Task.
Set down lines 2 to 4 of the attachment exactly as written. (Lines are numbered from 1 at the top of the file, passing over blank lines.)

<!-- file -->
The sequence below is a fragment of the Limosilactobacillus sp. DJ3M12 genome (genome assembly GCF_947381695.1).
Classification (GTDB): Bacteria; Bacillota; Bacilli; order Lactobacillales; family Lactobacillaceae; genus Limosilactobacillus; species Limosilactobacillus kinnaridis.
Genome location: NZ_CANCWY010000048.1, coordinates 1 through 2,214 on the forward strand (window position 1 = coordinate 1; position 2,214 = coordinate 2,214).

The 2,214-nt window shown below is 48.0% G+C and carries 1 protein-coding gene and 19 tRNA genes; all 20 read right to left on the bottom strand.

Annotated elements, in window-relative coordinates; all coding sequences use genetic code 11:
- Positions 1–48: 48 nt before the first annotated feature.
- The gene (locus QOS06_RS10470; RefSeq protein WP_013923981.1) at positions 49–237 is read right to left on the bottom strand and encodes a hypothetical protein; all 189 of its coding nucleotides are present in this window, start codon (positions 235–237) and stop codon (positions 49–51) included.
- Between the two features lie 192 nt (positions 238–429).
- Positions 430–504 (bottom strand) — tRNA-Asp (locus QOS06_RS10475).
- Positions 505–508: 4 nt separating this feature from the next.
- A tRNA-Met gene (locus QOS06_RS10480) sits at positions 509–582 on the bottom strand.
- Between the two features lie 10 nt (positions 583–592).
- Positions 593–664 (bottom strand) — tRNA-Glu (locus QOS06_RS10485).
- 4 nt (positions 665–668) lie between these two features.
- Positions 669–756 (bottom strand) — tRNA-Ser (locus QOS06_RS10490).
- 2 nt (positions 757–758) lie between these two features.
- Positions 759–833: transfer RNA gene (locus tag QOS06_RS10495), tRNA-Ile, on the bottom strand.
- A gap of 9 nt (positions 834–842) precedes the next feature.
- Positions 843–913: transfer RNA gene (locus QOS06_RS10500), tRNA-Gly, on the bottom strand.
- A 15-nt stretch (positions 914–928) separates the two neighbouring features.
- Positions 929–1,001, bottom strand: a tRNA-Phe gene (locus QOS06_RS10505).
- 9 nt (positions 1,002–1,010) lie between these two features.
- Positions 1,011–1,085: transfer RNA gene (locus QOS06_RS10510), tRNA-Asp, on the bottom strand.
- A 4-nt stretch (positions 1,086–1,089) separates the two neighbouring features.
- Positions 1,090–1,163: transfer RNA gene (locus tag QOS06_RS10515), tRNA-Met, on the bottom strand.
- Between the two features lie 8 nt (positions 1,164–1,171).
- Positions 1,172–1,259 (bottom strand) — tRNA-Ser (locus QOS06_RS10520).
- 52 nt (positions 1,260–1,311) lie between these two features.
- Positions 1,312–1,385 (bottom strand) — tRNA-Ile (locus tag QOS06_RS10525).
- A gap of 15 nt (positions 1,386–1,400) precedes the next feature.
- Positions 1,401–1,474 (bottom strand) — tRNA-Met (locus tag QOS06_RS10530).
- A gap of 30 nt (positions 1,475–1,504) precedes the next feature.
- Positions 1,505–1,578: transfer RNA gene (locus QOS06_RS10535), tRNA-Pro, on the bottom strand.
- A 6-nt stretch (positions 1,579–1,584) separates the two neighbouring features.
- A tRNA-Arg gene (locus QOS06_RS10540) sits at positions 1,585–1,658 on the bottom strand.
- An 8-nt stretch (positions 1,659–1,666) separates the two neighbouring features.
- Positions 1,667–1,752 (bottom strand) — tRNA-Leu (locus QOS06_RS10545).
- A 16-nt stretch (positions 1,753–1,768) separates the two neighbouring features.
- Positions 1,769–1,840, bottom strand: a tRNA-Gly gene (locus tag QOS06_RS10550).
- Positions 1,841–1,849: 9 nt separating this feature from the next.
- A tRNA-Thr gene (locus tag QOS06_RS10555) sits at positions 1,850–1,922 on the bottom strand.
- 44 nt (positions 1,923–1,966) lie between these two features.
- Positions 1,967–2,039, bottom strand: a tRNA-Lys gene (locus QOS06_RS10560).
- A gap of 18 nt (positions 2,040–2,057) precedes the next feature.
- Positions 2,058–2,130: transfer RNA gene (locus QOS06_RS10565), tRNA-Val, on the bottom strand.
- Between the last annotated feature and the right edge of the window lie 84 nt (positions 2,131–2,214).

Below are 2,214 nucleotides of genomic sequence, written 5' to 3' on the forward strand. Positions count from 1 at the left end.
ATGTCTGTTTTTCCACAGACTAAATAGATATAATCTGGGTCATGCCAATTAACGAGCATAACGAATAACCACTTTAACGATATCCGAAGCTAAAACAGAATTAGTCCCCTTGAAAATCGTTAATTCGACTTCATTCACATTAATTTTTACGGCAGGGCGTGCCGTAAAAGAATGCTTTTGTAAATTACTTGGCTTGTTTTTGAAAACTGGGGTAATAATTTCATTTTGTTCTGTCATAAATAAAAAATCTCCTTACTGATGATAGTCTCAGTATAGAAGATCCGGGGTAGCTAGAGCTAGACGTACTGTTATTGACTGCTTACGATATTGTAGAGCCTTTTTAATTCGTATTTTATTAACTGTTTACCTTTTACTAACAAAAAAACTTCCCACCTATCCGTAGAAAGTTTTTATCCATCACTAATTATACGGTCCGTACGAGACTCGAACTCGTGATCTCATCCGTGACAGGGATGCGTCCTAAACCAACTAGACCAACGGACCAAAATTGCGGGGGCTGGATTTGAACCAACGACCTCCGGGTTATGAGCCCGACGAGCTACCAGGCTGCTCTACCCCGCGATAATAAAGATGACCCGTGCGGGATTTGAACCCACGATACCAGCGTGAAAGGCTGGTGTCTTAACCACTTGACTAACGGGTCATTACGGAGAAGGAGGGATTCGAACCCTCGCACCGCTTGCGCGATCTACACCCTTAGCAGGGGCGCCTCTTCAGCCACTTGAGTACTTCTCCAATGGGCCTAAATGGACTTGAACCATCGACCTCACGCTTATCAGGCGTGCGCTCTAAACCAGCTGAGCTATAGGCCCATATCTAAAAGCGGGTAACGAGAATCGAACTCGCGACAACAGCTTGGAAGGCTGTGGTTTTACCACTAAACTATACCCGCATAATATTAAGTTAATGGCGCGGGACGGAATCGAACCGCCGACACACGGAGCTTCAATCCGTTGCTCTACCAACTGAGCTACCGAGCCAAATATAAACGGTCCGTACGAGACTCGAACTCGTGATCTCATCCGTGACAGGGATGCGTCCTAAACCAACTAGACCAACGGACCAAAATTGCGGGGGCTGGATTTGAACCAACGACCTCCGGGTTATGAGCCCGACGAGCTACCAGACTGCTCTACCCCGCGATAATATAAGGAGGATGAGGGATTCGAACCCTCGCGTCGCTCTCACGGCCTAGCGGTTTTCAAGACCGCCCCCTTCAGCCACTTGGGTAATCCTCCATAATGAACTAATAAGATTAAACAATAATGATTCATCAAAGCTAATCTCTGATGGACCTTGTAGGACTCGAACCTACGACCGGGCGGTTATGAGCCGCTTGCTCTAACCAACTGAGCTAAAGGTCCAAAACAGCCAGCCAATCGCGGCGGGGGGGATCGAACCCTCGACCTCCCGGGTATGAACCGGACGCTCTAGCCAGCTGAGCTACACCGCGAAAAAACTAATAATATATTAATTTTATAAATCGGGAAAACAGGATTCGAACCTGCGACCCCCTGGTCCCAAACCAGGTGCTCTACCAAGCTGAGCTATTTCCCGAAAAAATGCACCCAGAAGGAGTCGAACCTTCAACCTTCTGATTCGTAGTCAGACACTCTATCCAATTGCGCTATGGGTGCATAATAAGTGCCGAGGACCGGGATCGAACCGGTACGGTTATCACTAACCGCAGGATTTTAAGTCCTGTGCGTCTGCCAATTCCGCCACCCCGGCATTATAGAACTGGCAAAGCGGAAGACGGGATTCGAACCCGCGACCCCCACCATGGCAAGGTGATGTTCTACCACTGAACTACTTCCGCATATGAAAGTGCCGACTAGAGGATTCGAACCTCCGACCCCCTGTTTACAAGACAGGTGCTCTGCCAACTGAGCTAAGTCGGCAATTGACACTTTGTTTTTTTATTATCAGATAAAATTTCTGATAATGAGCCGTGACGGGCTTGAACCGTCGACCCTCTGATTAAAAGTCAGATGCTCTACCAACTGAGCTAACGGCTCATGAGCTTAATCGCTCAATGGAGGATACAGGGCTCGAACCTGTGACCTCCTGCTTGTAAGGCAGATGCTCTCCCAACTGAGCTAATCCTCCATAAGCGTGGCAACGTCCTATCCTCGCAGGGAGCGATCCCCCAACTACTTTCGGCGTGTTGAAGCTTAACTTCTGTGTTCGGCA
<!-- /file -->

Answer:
Classification (GTDB): Bacteria; Bacillota; Bacilli; order Lactobacillales; family Lactobacillaceae; genus Limosilactobacillus; species Limosilactobacillus kinnaridis.
Genome location: NZ_CANCWY010000048.1, coordinates 1 through 2,214 on the forward strand (window position 1 = coordinate 1; position 2,214 = coordinate 2,214).

The 2,214-nt window shown below is 48.0% G+C and carries 1 protein-coding gene and 19 tRNA genes; all 20 read right to left on the bottom strand.